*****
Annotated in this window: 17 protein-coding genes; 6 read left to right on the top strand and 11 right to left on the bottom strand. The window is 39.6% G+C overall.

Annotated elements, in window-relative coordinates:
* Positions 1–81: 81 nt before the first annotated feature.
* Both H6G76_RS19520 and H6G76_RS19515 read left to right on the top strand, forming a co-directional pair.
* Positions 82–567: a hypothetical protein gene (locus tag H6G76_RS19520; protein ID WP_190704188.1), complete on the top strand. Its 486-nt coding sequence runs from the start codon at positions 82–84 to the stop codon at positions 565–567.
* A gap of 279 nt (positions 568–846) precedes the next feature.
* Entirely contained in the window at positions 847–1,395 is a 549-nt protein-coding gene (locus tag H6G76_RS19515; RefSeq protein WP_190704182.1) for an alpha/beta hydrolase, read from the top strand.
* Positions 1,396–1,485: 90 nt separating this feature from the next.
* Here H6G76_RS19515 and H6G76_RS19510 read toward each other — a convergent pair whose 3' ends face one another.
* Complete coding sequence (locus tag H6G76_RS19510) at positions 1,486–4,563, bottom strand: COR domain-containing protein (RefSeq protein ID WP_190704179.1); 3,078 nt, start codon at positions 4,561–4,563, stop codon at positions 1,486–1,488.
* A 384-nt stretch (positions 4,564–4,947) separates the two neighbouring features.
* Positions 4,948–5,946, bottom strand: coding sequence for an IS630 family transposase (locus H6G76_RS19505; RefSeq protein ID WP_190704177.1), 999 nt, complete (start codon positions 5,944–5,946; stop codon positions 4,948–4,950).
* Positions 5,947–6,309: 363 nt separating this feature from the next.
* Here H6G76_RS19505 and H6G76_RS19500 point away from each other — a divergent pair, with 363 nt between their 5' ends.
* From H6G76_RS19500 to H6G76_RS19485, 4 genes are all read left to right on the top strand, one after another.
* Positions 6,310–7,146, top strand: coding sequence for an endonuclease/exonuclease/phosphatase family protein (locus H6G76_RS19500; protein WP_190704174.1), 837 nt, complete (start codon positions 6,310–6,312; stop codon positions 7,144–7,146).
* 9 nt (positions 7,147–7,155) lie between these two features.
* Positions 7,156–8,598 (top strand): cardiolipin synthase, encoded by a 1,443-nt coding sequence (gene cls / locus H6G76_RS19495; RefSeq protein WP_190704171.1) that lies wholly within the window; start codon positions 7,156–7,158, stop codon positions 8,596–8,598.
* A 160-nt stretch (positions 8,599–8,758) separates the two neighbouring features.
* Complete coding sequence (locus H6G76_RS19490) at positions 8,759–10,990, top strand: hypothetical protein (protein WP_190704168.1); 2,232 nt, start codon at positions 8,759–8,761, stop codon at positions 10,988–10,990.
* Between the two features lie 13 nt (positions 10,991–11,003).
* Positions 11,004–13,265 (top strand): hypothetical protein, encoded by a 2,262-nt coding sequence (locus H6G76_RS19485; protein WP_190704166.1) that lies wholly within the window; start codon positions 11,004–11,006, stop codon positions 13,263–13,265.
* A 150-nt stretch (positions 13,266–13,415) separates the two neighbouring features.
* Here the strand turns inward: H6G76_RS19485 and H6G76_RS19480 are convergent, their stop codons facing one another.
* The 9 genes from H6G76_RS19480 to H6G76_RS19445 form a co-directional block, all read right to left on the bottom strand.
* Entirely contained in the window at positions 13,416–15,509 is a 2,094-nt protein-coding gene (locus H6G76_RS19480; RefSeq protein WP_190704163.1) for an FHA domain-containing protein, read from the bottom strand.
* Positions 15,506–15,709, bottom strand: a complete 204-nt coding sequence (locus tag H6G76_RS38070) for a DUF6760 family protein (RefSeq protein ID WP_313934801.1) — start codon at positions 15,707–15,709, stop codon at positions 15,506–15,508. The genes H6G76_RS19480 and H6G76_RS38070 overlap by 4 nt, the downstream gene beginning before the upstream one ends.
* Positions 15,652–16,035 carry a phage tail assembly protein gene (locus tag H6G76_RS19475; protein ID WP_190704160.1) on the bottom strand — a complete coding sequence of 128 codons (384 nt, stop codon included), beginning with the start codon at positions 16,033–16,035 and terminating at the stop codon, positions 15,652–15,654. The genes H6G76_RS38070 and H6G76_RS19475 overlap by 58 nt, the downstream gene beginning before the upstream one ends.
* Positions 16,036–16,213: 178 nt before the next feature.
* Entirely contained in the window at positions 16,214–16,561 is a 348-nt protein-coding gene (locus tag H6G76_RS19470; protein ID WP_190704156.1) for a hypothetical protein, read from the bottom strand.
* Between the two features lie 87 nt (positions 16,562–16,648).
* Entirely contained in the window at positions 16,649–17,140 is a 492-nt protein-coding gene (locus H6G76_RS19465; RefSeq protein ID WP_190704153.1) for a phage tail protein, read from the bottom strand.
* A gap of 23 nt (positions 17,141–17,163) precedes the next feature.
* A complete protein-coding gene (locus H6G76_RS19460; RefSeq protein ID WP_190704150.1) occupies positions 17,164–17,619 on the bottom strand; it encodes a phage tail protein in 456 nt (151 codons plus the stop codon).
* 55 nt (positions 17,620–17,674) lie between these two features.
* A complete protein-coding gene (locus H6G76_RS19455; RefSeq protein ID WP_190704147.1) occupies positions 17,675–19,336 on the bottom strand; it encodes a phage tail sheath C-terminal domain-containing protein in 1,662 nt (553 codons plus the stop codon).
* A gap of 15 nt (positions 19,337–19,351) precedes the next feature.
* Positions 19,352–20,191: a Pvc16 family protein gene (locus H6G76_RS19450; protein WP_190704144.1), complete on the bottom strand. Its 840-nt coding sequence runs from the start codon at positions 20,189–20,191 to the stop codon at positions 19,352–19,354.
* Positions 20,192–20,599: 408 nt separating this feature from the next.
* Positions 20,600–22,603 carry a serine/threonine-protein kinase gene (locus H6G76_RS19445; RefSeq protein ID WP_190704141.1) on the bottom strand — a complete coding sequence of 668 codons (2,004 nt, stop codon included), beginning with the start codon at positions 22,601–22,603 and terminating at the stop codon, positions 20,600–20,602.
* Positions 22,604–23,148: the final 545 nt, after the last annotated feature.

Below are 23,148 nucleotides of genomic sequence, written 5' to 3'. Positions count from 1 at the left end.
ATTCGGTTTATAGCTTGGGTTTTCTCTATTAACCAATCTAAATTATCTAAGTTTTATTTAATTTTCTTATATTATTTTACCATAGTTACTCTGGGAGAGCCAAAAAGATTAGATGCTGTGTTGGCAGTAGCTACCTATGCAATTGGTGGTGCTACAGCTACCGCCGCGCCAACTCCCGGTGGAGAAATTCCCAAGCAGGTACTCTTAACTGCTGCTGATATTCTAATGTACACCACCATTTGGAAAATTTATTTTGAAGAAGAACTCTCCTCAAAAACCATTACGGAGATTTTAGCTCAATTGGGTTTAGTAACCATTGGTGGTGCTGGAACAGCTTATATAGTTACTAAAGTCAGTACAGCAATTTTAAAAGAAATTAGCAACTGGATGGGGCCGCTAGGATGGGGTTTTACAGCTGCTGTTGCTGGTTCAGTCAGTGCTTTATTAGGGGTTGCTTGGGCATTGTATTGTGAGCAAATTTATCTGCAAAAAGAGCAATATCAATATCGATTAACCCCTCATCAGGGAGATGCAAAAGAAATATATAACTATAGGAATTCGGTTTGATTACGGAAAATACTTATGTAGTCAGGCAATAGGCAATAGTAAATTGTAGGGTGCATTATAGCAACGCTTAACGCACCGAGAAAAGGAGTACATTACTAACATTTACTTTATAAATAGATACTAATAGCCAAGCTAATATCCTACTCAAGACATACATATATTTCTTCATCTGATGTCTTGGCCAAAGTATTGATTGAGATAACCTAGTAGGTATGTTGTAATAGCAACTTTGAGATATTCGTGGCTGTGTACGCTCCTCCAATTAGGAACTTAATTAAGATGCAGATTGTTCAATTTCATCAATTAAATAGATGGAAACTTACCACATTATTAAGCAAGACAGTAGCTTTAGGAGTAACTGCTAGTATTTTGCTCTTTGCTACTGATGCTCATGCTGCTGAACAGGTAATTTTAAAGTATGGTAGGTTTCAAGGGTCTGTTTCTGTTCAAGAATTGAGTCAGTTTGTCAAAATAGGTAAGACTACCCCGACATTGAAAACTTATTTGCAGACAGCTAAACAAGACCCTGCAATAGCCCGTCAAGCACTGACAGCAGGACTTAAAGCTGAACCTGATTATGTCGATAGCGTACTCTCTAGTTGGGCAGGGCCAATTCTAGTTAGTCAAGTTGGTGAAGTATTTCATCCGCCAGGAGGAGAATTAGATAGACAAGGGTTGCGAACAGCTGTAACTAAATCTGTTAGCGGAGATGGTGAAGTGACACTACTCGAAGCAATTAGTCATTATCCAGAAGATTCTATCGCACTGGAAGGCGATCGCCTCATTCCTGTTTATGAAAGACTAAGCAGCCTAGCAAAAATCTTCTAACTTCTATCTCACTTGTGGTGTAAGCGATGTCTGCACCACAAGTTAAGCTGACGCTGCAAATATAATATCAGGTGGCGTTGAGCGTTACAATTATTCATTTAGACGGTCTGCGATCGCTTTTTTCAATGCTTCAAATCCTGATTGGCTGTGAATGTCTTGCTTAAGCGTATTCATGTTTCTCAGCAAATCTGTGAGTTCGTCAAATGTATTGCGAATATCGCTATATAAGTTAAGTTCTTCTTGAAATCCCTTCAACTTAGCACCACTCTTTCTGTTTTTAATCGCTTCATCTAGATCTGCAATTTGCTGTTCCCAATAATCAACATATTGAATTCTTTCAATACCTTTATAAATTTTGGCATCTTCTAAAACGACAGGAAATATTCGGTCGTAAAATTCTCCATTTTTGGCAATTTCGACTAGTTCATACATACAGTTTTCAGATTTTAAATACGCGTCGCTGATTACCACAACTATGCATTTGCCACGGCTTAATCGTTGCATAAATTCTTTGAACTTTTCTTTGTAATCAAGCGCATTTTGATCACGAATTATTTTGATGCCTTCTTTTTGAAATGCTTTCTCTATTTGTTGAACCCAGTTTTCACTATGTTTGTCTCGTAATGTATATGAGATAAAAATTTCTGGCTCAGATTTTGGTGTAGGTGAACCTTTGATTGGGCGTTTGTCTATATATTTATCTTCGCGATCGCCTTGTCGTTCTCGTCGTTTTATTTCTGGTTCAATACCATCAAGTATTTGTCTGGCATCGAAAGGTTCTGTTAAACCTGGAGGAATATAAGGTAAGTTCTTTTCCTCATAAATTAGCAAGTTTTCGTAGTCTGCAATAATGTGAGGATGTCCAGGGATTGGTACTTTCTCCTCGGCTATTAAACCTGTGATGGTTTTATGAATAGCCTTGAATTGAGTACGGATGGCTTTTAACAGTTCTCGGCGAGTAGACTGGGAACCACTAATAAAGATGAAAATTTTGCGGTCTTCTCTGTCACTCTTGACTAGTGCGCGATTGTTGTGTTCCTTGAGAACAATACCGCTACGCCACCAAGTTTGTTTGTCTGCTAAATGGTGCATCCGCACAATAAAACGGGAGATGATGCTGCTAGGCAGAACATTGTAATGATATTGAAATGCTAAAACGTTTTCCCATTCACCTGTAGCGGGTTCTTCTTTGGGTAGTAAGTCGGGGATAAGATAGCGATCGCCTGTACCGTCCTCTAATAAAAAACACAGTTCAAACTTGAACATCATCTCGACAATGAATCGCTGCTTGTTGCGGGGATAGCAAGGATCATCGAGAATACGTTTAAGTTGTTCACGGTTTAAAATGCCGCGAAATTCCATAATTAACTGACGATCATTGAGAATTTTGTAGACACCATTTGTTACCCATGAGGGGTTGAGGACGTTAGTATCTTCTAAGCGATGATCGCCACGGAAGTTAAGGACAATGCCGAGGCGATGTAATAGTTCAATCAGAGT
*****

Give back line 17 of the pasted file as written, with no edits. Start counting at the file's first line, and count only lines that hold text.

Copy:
* 9 nt (positions 7,147–7,155) lie between these two features.